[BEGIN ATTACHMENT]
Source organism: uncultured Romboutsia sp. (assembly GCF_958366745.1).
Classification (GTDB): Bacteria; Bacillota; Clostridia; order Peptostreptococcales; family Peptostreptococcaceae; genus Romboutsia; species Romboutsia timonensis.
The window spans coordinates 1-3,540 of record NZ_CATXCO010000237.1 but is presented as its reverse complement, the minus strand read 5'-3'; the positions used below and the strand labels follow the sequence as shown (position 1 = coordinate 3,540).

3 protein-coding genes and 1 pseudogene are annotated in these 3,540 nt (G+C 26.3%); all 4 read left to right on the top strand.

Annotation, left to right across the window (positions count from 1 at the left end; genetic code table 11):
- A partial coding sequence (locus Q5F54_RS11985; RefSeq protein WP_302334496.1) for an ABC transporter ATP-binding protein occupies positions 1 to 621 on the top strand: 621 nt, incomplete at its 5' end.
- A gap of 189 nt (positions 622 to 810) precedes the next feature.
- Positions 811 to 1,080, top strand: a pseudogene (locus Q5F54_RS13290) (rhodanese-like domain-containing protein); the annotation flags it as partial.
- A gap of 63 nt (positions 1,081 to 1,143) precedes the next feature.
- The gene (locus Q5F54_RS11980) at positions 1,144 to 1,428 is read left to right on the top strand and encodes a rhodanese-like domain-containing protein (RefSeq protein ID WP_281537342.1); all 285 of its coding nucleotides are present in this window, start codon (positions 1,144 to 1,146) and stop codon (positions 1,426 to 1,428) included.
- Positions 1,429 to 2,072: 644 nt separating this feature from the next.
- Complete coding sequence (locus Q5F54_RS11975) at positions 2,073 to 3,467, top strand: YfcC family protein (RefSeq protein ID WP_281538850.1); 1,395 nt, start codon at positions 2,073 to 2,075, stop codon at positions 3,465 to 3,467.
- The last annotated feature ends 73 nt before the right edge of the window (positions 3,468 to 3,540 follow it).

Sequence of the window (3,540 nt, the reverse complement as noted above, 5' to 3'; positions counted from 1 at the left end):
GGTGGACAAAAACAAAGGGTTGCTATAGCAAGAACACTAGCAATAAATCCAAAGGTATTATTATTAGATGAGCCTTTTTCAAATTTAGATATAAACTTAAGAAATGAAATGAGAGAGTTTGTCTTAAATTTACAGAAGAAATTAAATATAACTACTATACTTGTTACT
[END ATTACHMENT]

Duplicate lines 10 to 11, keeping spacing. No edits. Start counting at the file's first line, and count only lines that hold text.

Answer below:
- The gene (locus Q5F54_RS11980) at positions 1,144 to 1,428 is read left to right on the top strand and encodes a rhodanese-like domain-containing protein (RefSeq protein ID WP_281537342.1); all 285 of its coding nucleotides are present in this window, start codon (positions 1,144 to 1,146) and stop codon (positions 1,426 to 1,428) included.
- Positions 1,429 to 2,072: 644 nt separating this feature from the next.